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Newspaper Page Text
BOXING SPORTS OF ALL SORTSBASEBALL
The business of selling those Cubs
is still uppermost in the minds of Chi
cago's sports. But today may see the
actual sale ofhe Bruins and hot
stovers will be left without ammuni
tion. In fact, Charlie Weeghman hopped
on a midnight train for Cincinnati
last night with a brand new certified
check tucked away in an inside
pocket. All that is lacking now is a
receipt from C. P. Taft to make him
boss of the West Side crew.
The wires from Cincinnati carried
a story from Taft that the deal was
"0. K" and couldn't hitch. Chicago
money exclusively will be used in the
purchase, Weeghman declared last
A slam at the hopes of those bugs
who wanted J. Franklin Baker on
third base of the Sox was the signing
of George Moriarity of Detroit Mo
riarity, although he has seen his best
days, is better than anything the Sox
now have for the third sack place.
The St. Louis deal, which sends the
Browns into the hands of the Federal
league owners of that city, was com
pleted last night. Price was rumor
ed at $525,000. Fielder Jones will be
the manager of the new club.
Although the Maroons have not
shown up as the best in the basket
tossing game they were good enough
to romp away with a pair of contests
with Armour institute at the South
Side university gym last night.
Either the Maroons gained a lot in
the last two weeks or the institute
boys were very rotten, for the sco'res
of the two games were 28 to 11 and
52 to 3. Clashes between the rival
South Side schools usually result in
Illinois also had the copping spirit
last night and the downstate hoys
took one from Wabash. 24 to 1(5.
The Wells-White scrap in Boston
was a close and hot one. Wells got
the decision over Charlie White, a
Chicago boy, but so much argument
resulted that they were matched to
fight again Jan. 18th in Beantown.
The winner takes on Freddy Welsh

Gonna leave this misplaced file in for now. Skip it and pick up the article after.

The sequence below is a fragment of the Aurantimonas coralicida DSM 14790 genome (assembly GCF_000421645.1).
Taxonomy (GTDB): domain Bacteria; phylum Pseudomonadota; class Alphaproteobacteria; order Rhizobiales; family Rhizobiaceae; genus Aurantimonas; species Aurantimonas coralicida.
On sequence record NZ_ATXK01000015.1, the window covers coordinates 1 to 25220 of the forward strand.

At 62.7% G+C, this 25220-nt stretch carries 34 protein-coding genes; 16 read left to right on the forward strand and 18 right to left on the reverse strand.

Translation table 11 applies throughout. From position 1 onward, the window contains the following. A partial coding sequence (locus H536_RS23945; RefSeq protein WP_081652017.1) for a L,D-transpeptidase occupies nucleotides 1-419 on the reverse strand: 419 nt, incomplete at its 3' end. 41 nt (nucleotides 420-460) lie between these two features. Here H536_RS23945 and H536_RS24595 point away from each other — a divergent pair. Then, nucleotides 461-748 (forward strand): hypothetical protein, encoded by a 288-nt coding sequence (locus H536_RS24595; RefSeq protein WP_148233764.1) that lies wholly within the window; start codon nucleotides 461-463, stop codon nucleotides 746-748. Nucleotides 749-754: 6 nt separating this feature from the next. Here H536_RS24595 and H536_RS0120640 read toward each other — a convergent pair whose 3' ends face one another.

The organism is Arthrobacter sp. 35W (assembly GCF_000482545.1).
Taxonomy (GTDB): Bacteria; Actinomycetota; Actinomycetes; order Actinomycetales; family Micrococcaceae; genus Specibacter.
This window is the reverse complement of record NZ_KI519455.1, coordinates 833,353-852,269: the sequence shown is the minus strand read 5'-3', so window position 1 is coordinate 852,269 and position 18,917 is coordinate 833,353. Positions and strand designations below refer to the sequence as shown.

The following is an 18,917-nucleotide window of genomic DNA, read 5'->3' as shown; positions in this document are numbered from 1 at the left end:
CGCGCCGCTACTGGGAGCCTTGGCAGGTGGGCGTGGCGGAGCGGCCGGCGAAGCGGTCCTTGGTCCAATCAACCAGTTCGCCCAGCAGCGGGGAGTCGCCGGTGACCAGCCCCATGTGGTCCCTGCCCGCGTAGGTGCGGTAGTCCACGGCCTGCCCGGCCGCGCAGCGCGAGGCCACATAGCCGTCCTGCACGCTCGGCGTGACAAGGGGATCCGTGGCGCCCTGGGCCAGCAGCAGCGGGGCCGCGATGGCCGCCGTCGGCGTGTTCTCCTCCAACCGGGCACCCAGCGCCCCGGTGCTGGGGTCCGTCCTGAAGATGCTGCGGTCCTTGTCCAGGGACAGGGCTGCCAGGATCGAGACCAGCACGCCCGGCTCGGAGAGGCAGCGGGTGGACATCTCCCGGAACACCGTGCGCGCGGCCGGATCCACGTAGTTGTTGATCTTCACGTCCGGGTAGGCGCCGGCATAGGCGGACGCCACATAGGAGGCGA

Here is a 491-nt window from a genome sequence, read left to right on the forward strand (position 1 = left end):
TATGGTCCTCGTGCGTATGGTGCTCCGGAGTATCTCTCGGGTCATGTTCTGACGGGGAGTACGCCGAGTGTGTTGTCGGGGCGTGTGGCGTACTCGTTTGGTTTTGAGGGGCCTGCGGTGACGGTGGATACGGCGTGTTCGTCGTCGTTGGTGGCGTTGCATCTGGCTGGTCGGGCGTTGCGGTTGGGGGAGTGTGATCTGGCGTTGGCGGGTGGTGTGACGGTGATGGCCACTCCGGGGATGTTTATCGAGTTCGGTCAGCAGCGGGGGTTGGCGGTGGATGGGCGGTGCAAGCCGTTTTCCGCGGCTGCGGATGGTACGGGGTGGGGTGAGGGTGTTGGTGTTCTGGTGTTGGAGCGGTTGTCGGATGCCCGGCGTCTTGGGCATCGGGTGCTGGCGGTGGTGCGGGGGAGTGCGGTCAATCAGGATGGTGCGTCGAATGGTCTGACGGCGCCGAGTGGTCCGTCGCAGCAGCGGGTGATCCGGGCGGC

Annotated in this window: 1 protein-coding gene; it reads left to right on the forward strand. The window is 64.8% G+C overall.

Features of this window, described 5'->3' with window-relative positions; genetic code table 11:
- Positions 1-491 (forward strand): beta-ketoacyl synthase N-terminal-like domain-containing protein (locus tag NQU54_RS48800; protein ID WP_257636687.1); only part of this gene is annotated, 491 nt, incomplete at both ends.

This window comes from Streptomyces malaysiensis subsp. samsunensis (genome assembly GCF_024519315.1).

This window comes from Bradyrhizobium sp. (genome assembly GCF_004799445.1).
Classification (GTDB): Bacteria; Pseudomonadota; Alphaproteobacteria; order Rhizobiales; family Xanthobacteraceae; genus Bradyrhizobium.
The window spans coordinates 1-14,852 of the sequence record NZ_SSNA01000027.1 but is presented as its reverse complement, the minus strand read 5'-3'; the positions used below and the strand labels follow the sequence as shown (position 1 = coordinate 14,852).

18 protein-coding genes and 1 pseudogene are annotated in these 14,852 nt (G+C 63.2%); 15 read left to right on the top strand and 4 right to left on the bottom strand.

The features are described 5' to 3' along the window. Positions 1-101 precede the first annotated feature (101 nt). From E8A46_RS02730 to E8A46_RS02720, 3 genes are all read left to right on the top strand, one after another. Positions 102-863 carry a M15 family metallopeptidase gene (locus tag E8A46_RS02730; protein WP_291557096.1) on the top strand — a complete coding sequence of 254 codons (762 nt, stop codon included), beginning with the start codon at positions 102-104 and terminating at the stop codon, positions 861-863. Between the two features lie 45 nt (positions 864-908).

for the big title.
Wells, none other than Matt Wells
of England, was a favorite with the
crowd when the battle started.
He got away strong and held a lead
over White for the .first three rounds.
Some heavy slams to the Englisher's
beazer in the fourth evened things
up. The battle was nip and tuck
after that. But Wells got the deci
sion. International skating champion
ship contests are billed for Grant
park on Jan. 28, 29 and 30. The
Western Skating ass'n and I. A. C.
will get together to stage the events.
Another six-day bike race is in
store for the riding fans. It starts
Feb. 2, according to Promoter T. VI
The Trib is sore because Old Man
Frost didn't come across with some
weather for the Trib's skating bee.
An ice skating contest without ice is
a quiet thing, to say the least. The
Trib wil probably correct -this nui
sande with a few bold editorials.
"Mysterious" Billy Smith, who was
welterweight champion nearly 20
years ago, says he will re-enter the
ring. He has actually gone into
Smith is 46, but says he can whip
most present day fighters of his
weight He weighs 175.
"I don't need money," he says,
"but I'd like to show up a few of
these fellows. The difference between
the fighting of the old days and the (
present day dancing will be apparent
when I step into the ring."
When in his prirne Smith, who now
lives in Portland, Ore., would fight a
huzz saw If it challenged him. He
fought men of all weights and was
one of the cleverest that ever pulled
on a glove.
Smith was the first to defeat
George (Kid) Lavigne, lightweight